Savings (cont’d)
Measured
• Measured Water Savings durin...
Rainwater Harvesting
Commercial Application: Metro Label, Toronto
Savings (con’t)
• Annual savings of approximately $570 a...
Rainwater Harvesting
Commercial Application: Same Project – Different Location
Savings – Waterloo Region
• Annual savings ...
Rainwater Harvesting
Adoption around the World
Belgium
• National legislation - all new construction to have rainwater
  h...
Rainwater Harvesting
Adoption around the World

US
• Texas has had tax relief for commercial/industrial RWH
  systems sinc...
THANK YOU



EDUCATION – CONSULTING - SOLUTIONS


         519-620-7385
       Geoff@ECOShift.ca
        www.ECOShift.ca

...
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Water Conservation, K Jones, GBF2008

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Water Conservation, K Jones, GBF2008

  1. 1. EDUCATION - CONSULTING - SOLUTIONS Water Conservation & Reuse Greywater Recycling and Rainwater Harvesting Green Building Festival September 2008 Geoff Jones Copyright © 2008 ECOShift – 6819109 Canada Inc GBF2008 Version 1.0
  2. 2. Overview Content • Current Water Situation and Importance of Conservation • Overview of Greywater Recycling – Applications / Considerations / Benefits / Case Studies • Overview of Rainwater Harvesting – Applications / Considerations / Benefits / Case Studies Copyright © 2008 ECOShift – 6819109 Canada Inc GBF2008 Version 1.0
  3. 3. Fresh Water Statistics • Only 2.5% of the water in the World is Fresh Water • > 1.5% of fresh water is locked in Glaciers • < 1% of fresh water is available through ground and surface water sources 97.50% Salt Water Glacial Fresh Water Accessible Fresh Water <1% >1.50% Copyright © 2008 ECOShift – 6819109 Canada Inc GBF2008 Version 1.0
  4. 4. Global Water Usage Statistics • Water use in the 20th century increased more than six fold, and continues to increase about twice as fast as the human population is increasing • There are 1.1 billion people, or 18 per cent of the world's population, who lack access to safe drinking water (WHO/UNICEF, 2005 : 40) • Water consumption in industrialized countries runs as high as 380 liters/capita/day in the United States (USGS, 2004) and 129 liters/capita/day in Germany (Statistisches Bundesamt, 2000) • In developing countries 20-30 liters/capita/day are considered enough to meet basic human needs Copyright © 2008 ECOShift – 6819109 Canada Inc GBF2008 Version 1.0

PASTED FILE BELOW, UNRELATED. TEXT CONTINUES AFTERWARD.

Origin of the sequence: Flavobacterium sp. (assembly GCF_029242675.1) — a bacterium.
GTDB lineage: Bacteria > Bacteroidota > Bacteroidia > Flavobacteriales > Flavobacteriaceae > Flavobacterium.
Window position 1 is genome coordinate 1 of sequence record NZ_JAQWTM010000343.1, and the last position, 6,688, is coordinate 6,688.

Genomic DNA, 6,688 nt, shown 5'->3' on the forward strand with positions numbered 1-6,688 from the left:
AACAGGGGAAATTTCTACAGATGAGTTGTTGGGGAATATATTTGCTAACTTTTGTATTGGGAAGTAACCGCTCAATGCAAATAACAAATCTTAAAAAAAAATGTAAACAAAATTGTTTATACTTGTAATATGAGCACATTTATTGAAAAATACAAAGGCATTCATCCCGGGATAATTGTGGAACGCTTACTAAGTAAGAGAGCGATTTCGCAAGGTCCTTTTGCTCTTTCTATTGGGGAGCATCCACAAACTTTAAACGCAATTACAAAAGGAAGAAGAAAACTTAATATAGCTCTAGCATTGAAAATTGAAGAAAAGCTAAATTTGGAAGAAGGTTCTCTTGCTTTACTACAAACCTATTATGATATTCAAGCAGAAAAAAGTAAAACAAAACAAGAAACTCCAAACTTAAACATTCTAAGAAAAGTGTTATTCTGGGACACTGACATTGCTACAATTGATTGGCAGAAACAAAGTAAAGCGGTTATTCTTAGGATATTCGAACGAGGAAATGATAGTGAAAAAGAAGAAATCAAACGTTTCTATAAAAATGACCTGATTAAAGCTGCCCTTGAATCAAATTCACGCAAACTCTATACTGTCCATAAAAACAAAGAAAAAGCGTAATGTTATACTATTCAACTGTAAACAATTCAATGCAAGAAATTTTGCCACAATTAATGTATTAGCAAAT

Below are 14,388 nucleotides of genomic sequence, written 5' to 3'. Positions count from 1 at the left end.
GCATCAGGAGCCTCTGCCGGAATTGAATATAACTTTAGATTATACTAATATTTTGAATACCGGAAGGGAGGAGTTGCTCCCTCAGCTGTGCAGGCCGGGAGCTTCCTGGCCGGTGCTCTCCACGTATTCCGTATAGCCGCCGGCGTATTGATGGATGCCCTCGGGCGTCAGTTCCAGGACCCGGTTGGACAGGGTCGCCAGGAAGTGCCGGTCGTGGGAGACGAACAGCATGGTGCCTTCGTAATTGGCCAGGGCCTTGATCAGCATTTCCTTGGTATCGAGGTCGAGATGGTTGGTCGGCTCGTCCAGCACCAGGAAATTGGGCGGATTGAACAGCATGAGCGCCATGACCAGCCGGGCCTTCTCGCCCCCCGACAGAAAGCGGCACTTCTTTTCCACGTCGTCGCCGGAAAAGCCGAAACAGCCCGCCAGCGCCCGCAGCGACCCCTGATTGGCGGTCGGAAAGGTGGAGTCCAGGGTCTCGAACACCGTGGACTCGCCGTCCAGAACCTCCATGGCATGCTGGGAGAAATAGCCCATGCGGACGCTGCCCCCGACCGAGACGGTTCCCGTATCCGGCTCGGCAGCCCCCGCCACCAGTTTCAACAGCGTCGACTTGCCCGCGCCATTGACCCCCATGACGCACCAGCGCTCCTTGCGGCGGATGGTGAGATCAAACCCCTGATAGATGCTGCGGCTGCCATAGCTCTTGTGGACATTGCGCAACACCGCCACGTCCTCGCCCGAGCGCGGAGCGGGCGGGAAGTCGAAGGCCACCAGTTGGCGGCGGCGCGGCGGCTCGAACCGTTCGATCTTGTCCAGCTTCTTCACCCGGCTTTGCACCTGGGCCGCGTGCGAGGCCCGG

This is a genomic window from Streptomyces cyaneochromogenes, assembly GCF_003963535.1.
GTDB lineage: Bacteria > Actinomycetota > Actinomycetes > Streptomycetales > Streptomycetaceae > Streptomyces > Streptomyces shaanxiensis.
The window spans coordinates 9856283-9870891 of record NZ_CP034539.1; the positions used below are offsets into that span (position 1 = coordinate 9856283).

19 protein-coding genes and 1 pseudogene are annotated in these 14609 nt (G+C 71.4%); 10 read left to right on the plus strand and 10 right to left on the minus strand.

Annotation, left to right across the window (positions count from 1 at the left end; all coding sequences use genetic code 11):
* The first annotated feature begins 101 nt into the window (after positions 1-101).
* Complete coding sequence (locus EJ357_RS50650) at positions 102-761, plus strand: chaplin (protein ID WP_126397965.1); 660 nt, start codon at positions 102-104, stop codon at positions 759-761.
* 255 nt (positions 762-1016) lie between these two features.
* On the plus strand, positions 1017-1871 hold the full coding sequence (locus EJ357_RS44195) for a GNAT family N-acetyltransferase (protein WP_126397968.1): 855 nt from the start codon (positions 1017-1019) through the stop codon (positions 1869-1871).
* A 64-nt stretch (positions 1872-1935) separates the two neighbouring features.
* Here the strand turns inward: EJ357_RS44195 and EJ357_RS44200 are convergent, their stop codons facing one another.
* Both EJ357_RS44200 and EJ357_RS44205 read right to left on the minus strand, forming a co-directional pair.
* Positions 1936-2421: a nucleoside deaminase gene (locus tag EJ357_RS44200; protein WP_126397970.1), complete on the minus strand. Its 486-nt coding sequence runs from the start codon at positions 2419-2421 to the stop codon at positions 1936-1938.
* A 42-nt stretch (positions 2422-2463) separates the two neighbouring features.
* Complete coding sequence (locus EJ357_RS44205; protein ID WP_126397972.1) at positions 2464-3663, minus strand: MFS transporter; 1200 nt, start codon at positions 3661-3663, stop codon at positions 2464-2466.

5. 5. The Great Lakes • The Great Lakes are the largest system of fresh surface water on earth, containing roughly 18% of the world supply. • The Great Lakes support 33 million people, including nine million Canadians and eight of Canada's 20 largest cities. • The Great Lakes support 25% of Canada's agricultural capacity. • Approximately 60% of Canada's fresh water drains north, while 85% of the population lives within 300 kilometers of the southern border with the United States. • Only 1% of the waters of the Great Lakes are renewed each year by snow melt and rain. How much longer will they be referred to as “Great Lakes”? Copyright © 2008 ECOShift – 6819109 Canada Inc GBF2008 Version 1.0
  6. 6. Water Conservation What are some other ways we can conserve and be more efficient in how we use water? Greywater Recycling Rainwater Harvesting Copyright © 2008 ECOShift – 6819109 Canada Inc GBF2008 Version 1.0
  7. 7. Greywater Recycling What is Greywater? • Greywater is generally known as non-industrial wastewater from bathing/showering, washing dishes and laundry. • Greywater represents approximately 70% of all wastewater from domestic use. • Typically two types of Grey Water are identified. 1. Light Greywater – water from Baths/Showers, Bathroom Sinks and Laundry 2. Dark Greywater – water from Kitchen Sinks and other kitchen wastewater NOTE: Most often greywater is generically used to refer to either light or dark greywater and this classification is often not used Copyright © 2008 ECOShift – 6819109 Canada Inc GBF2008 Version 1.0